I'm diving into @remix_run and I strongly agree with the sentiment that a JS approach that includes writing
event.preventDefaultall the time is kinda off.
The browser defaults are great, and yet we're rollin' our own for years now. 🤔
I’ve been thinking about browser defaults a bit lately.
I think there are a few browser-related features that, collectively, we simply ignore. They’re built-in to the browser for our use, and yet it has become an almost knee-jerk reaction to immediately override them.
I’m thinking of three things in particular:
- CSS reset
I frequented it so much to grab this snippet, I can still visualize the post on Paul Irish’s website in my mind’s eye.
If I say
width: 200px I want it to be 200px. Not some other number depending on my borders and padding. I think a lot of people find this mental model more intuitive and, since it’s not the default for historical reasons, this is a piece of code I find myself writing a lot. Every time I start a new website, this is one of the first things I reach for.
Speaking of reaching for things every time I start a new site…
Many times when you start a new web page, you just want the browser defaults (as they regard to style) to get out of your way.
In my mind, the OG way of doing this is “the Eric Meyer reset”.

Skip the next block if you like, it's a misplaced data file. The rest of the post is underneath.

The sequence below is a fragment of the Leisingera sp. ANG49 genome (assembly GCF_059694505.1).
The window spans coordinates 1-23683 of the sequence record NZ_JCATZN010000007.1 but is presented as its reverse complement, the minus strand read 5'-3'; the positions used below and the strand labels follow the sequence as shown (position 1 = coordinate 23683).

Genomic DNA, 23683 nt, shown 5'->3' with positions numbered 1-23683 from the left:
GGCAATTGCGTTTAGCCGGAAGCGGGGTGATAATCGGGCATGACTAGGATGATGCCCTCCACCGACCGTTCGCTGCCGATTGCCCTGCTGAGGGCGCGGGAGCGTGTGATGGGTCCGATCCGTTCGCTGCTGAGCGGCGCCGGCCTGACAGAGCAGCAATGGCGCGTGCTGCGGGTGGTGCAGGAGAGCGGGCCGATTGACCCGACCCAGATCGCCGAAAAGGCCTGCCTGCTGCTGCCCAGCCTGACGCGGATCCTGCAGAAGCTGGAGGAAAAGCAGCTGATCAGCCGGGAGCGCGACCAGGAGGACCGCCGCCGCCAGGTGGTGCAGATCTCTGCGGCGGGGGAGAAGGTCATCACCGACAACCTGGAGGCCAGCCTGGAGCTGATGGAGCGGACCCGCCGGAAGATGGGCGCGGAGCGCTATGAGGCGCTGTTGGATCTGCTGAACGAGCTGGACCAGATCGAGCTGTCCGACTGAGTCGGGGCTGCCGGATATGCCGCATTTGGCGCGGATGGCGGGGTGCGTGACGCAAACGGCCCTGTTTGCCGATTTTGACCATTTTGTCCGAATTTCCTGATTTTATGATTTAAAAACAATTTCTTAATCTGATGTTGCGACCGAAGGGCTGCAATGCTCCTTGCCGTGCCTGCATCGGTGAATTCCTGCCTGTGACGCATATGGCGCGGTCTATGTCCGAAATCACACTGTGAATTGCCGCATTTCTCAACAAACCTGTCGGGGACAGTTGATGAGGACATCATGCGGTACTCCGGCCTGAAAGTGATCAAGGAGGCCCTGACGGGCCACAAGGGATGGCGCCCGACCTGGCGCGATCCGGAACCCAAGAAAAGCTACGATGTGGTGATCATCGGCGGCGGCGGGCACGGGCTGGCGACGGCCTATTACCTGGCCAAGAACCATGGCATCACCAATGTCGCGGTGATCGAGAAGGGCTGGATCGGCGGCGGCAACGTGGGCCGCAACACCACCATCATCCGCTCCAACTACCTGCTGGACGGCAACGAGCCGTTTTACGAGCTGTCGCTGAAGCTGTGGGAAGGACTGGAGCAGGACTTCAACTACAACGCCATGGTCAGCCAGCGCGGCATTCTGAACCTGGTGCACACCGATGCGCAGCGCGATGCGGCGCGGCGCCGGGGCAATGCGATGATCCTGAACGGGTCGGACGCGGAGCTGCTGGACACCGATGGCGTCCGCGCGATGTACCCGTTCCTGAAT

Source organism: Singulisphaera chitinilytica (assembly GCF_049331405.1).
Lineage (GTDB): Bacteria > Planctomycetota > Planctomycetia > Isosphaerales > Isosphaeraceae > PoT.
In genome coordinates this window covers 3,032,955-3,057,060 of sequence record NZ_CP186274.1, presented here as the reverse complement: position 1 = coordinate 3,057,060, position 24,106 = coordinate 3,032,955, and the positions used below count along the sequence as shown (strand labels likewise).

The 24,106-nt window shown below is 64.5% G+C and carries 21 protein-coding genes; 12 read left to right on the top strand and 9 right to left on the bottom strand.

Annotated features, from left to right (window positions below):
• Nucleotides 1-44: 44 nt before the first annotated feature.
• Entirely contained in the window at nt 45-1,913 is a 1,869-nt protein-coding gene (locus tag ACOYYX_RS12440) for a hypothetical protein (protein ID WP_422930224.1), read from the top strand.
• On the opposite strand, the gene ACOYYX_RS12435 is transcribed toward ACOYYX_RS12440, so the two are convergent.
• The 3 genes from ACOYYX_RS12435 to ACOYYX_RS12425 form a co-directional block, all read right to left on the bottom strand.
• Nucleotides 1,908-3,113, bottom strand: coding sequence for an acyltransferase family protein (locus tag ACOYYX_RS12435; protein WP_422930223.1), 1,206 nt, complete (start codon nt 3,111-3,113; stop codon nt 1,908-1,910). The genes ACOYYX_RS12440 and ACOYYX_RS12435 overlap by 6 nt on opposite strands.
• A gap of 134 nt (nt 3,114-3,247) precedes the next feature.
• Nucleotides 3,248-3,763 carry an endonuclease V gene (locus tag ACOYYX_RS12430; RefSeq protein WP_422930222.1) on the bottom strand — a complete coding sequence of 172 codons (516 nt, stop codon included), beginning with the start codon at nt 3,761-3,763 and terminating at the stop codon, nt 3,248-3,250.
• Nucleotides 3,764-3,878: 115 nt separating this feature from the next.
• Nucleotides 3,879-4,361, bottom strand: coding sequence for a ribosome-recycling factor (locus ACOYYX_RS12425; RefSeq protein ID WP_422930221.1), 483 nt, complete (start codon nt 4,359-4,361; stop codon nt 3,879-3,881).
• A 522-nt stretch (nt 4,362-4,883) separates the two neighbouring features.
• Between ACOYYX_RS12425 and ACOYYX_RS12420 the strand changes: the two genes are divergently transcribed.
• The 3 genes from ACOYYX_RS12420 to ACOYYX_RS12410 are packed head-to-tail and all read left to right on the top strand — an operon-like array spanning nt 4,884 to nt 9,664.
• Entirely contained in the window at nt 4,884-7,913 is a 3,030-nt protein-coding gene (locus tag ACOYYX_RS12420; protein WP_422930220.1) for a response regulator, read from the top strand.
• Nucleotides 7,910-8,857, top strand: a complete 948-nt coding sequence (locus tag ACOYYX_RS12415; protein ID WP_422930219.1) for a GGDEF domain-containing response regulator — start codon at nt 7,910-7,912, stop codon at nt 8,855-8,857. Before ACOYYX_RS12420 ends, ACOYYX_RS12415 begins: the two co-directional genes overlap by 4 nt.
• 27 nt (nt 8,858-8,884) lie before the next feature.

Normalize is also a thing, but its ethos is the opposite: don’t reset the defaults, normalize them across browsers.
Andy Bell makes the argument that normalizing isn’t as big of a deal anymore and suggests a modern CSS reset (which uses
box-sizing: border-box under the hood).
This is all to say: how many people don’t use some kind of override for the browser defaults? Are these defaults getting in the way more than they’re helping? @jacobmparis has an intriguing idea:
Browsers should let us opt out of user agent styles so we don’t need to ship big reset stylesheets ourselves
e.preventDefault(), the CSS reset of JS. Form submitted? Link clicked? The very first thing we do is throw away all the browser’s default handling.
The idea was: make the
The reality often is
<form> doesn’t work without JS (sometimes user input doesn’t even take place inside a
<form>, it’s inside a
When the very first thing you do is write
e.preventDeafult(), you’re immediately removing a whole class of default functionality that’s been built into browser for a very long time (e.g. submission serialization and request cancelation upon multiple clicks).
This is merely an observation. Everybody has different constraints, different goals, and different priorities. But I do think
e.preventDefault() falls in the class of items in this post: browser defaults we throw away almost daily.
Where Do We Go From Here?
I don’t have solutions to the above. Mostly this is a diary note taking inventory of the platform’s defaults that we’re constantly overriding. And if we’re constantly overriding the defaults, perhaps we should stop and think: are these defaults helping more than they’re hurting? But also: why were these made the defaults in the first place?
Often we toss away the defaults because that’s what we see others do. But to paraphrase G.K. Chesterton, don’t tear down a fence until you know why it was put there in the first place.